Employers increasingly use AI and other software tools to help them select new employees, monitor performance, and determine pay or promotions. Employers may give computer-based tests to applicants or use computer software to score applicants’ resumes. Many of these tools use algorithms or AI. These tools may result in unlawful discrimination against people with disabilities in violation of the Americans with Disabilities Act (ADA). On May 12, 2022, the U.S. Equal Employment Opportunity Commission (EEOC) released guidance in the form of technical assistance document about disability discrimination when employers use artificial intelligence (AI) and other software tools to make employment decisions.
The EEOC’s technical assistance document, “The Americans with Disabilities Act and the Use of Software, Algorithms, and Artificial Intelligence to Assess Job Applicants and Employees,” focuses on preventing discrimination against job seekers and employees with disabilities. Based on the ADA, regulations, and existing policy guidance, this document outlines issues that employers should consider to ensure that the use of software tools in employment does not disadvantage workers or applicants with disabilities in ways that violate the ADA.
According to the EEOC, the most common ways that an employer’s use of AI or other software tools could violate the ADA are:
- Failing to provide a reasonable accommodation that is necessary for a job applicant or employee to be rated fairly and accurately;
- Relying on a tool that intentionally or unintentionally screens out an individual with a disability, even though the individual is able to do the job with or without a reasonable accommodation; and
- Adopting a tool that violates ADA restrictions on disability-related inquiries and medical examinations.
The guidance specifies that even if the AI tool or software is designed or administered by an entity other than the employer, such as a software vendor, the employer may still be liable for any discriminatory results it produces. In addition, the EEOC cautions employers not to rely on vendor or provider claims that a particular tool is “bias-free”, even if a provider has taken steps to prevent or reduce disability bias in its tools, as each disability is unique. The EEOC further notes that measures aimed at preventing some types of disability discrimination will not necessarily prevent the tool from disadvantaging an individual with a different disability.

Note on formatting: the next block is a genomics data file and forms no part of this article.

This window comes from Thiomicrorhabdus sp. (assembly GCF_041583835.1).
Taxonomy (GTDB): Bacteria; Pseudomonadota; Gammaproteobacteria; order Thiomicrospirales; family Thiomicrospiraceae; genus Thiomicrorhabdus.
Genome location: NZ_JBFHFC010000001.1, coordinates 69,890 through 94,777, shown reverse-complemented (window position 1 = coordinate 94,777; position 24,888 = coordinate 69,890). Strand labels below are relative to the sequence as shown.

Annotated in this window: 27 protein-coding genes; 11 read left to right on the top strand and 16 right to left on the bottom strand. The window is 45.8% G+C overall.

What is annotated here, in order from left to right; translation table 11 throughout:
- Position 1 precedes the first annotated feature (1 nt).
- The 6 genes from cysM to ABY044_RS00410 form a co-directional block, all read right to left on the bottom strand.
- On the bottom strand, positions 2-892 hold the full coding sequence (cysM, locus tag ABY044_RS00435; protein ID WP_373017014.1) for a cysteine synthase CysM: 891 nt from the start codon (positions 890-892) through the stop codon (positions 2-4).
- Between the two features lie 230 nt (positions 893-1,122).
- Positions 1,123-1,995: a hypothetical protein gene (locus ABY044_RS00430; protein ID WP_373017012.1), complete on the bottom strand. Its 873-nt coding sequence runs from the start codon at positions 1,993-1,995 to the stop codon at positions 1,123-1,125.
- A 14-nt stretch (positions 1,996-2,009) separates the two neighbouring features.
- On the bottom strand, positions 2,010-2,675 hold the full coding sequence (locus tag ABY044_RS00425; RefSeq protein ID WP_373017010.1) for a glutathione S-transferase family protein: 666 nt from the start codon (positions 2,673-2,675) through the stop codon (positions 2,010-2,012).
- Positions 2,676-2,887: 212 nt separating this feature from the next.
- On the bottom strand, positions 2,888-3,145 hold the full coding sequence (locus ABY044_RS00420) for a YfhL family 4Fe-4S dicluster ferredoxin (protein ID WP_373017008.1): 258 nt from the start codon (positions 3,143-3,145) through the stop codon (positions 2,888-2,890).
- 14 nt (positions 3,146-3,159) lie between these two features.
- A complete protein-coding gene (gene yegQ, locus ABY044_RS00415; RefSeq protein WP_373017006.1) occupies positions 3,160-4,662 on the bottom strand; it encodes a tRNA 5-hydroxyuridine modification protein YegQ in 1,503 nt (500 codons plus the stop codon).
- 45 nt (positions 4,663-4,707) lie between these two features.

Next Steps for Employers
Employers are encouraged to review the guidance. The guidance highlights best practices to reduce the likelihood of disability discrimination including, but not limited to:
- Training staff to recognize and process requests for reasonable accommodations as quickly as possible;
- Allowing accommodations such as extended time or alternative versions of tests or assessments for individuals with a disability-related need;
- Ensuring that materials presented to job applicants and employees are available in alternative formats;
- Only developing and selecting tools that measure abilities and qualifications that are absolutely necessary for a particular job; and
- Providing job applicants and employees who will be assessed by an AI decision-making tool with as much information about the tool as possible, including traits or characteristics it is designed to measure, methods for measuring those traits or characteristics, and the disabilities, if any, that might potentially lower the assessment results.
Employers can continue to expect more guidance on this subject from the EEOC as AI has been a main priority for the agency, and its’ Chair, Charlotte Burrows, has said the agency “is committed to helping employers understand how to benefit from these new technologies while also complying with employment laws.”
Employers should also be aware that states and localities are starting to regulate employer use of AI tools. For example, New York City employers that use AI technology will face significant compliance obligations starting in 2023 (for more information see our prior post). Illinois already regulates video interviews, and California’s Fair Employment and Housing Council is drafting potential AI regulations. Furthermore, many other states are considering laws that prohibit the use of algorithms that discriminate in other areas such as insurance and banking.
HR Works will continue to monitor this topic and provide updated information as needed.